Detroit’s legendary Cobo Center (formerly Cobo Hall) may be closing its doors for a much lamented expansion in just a few days, but KISS couldn’t resist stopping by for a two night set to remind the Motor City that they truly don’t make concert venues like this anymore.
“The hottest band in the land” recorded their breakthrough album Alive! behind the Cobo Center’s walls 35 years ago, and not much has changed since then. It still has the feel of an oversized high school gym from the ’70s and that’s part of its charm; its manila stucco, cinder block walls, and fold out chairs keep things scrappy, locking the smaller than average arena in a perpetual junky time capsule (complete with water damage, too), the perfect setting for the band, who played Alive! in its (almost) entirety last night.
Although time has not left the band unaltered — Gene Simmons and Paul Stanley, the group’s only two original members are a tad heavier and a bit long in the wrinkles — they still perform with a ferocity and penchant for spectacle unseen from many of their peers. Stanley is no Springsteen, but it was pretty exhilarating to see him flying over the audience to perform “Love Gun” for the band’s encore. His whimsical rock ‘n’ roll preacher stage banter was still a hoot, whether it was promoting their upcoming album or reminding Detroit that we were all “one big family.”
Simmons, on the other hand, still knows how to keep things charismatically creepy (e.g. strings of sweat and fake blood that oozed from him throughout the show), despite flubbing some of his bass lines and harmonies. And who could forget about the good old fashioned pyrotechnics and marquee lighting? All part of a true nostalgia trip that reminded everyone how some florescent fire and thunderclaps could elevate a rock show from a performance to an event. Expected, of course, but then again, KISS knows exactly what they are, and they perform their hard rock pop, which oozes of good times, goofy evil, and even goofier sex puns, with unabashed strut and glam rock melodrama.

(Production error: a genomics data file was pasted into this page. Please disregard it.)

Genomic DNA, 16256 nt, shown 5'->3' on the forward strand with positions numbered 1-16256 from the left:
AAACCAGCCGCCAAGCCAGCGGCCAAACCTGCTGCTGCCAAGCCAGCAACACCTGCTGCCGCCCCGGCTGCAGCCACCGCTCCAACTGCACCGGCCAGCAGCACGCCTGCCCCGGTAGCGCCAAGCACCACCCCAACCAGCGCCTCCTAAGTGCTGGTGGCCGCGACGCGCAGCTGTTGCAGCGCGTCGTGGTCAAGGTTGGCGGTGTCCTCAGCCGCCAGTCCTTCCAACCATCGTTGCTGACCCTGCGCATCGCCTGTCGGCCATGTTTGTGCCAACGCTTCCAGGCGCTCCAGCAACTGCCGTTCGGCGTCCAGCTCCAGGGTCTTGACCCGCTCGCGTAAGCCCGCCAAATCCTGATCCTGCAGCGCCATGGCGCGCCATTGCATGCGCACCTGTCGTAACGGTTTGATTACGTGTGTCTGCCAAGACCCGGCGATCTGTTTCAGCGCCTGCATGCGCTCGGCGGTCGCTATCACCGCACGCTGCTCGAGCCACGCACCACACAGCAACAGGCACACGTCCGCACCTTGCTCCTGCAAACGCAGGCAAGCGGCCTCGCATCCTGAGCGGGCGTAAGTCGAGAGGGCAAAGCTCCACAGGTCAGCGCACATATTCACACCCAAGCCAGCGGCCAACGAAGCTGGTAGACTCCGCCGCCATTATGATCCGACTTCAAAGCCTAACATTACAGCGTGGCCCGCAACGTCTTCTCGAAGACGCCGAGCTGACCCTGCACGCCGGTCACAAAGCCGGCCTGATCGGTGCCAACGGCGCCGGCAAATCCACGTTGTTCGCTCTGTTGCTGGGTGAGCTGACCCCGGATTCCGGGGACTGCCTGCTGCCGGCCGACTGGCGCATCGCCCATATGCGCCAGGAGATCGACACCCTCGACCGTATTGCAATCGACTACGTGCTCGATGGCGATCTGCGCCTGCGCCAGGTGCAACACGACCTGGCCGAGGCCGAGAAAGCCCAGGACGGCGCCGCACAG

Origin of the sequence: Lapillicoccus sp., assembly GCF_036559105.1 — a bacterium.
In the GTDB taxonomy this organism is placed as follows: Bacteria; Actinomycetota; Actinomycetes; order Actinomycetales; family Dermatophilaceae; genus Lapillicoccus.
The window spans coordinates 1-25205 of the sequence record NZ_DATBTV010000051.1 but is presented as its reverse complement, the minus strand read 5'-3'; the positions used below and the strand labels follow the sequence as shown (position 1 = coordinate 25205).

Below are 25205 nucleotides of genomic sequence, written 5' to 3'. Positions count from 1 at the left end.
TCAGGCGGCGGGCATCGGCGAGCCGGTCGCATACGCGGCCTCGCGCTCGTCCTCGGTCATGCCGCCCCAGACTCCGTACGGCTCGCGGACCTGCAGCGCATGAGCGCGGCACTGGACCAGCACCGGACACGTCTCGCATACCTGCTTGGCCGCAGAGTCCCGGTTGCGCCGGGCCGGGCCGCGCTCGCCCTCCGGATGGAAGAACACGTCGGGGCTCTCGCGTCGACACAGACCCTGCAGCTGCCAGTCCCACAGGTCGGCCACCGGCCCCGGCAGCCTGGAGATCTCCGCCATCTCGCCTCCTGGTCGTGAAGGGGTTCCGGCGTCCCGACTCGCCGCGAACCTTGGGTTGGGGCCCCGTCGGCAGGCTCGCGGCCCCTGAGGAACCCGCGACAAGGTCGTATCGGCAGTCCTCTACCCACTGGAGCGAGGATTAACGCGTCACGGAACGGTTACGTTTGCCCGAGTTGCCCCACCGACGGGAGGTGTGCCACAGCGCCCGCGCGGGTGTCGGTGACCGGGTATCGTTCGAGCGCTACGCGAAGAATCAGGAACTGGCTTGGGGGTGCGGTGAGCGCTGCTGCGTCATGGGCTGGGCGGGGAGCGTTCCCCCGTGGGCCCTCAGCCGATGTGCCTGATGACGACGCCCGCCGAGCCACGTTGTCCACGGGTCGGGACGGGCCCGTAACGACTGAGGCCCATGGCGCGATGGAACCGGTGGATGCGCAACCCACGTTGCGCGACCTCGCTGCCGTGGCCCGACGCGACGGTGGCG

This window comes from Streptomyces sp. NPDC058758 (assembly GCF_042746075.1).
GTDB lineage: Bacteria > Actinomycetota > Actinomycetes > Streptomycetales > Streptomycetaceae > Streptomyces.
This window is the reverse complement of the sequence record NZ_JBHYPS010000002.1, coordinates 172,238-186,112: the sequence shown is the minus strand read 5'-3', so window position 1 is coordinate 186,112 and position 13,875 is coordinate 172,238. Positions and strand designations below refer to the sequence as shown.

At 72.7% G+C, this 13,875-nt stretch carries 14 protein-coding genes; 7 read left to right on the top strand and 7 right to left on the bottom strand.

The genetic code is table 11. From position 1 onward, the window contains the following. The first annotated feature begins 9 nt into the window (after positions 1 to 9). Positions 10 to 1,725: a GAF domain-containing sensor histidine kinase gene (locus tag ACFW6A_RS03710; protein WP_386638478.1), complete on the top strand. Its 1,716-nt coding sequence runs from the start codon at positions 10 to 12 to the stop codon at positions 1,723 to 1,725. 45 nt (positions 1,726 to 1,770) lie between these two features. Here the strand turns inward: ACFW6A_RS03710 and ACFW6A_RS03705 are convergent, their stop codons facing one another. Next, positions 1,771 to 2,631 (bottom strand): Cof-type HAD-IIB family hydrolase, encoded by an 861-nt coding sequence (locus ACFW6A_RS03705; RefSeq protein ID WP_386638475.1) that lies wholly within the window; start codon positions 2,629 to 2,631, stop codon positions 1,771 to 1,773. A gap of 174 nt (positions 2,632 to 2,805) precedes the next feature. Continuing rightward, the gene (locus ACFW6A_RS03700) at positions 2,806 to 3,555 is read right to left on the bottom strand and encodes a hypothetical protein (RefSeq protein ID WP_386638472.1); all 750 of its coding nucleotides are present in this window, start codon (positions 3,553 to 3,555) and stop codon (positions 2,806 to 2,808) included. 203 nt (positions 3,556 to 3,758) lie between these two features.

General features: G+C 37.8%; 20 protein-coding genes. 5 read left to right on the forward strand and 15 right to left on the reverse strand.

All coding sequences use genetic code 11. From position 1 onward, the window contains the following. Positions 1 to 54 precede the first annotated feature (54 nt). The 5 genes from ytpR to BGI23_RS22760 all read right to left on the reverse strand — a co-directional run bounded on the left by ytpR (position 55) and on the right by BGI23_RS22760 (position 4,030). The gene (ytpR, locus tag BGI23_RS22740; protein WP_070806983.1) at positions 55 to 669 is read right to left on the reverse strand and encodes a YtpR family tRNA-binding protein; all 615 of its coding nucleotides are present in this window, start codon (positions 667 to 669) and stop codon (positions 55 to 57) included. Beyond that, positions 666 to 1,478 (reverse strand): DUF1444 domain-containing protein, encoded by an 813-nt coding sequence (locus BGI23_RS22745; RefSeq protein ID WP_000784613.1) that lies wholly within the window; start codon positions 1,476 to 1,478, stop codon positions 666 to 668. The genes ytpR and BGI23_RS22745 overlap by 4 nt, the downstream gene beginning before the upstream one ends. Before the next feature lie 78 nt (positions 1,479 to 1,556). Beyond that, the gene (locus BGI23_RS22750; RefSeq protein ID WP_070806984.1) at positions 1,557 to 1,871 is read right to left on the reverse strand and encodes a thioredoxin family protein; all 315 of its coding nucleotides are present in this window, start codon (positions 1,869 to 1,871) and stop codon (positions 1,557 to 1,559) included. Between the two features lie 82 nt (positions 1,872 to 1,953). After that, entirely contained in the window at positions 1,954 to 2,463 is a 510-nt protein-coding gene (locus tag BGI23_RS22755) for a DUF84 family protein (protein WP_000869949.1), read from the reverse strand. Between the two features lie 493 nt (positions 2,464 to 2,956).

Leave the musicianship to Tommy Thayer and Eric Singer though. While no one can ever really take the place of Ace Frehley and Peter Criss, they’re just as explosive in their playing, adding their own thundering flair to Space Ace and The Catman’s already established drum and guitar solos. The most thrilling moment of the night came with Thayer’s solo at the end of “She” as his guitar launched rockets above the audience with each biting lick. Other staple moments of showmanship were the blinding snowstorm of confetti during “Rock And Roll All Nite” and Simmons’ obligatory fire-spitting during “Hotter Than Hell”.
One complaint is that the setlist could have used some minor tweaks. Two tracks from Alive! (“Firehouse” and “Rock Bottom”) were inexplicably left off the roster, and it would have been nice to see them or something from Rock And Roll Over in place of ’80s clunkers “Lick It Up” and “I Love It Loud”, two tunes that halted the momentum after a rousing rendition of “Shout It Out Loud”.
The encore lost even more steam when Simmons brought out the blood. Every member of the KISS Army knows when Simmons spews artificial plasma, he’s going for a ride up to the rafters — it’s been a mainstay of the band’s shows since their early days. However, due to an equipment malfunction, he only lifted about four feet off the ground. When a confused Simmons tried to fly again for a second time, the same thing happened, making him look less like a blood demon and more like an old dude in make-up. This wasn’t his fault of course, and things were picked up immediately with the one two punch of “Love Gun” and finally, “Detroit Rock City”, sadly for the last time on that fabled stage. As the lights rose, throngs of grease-painted fans left the hall with black smiles on their faces, knowing that while Cobo Hall may be done, KISS is far from finished.
Got To Choose
Modern Day Delilah
Hotter Than Hell
Nothin’ To Lose
C’mon And Love Me
Rock And Roll All Nite
Shout It Out Loud
Lick It Up
I Love It Loud
Detroit Rock City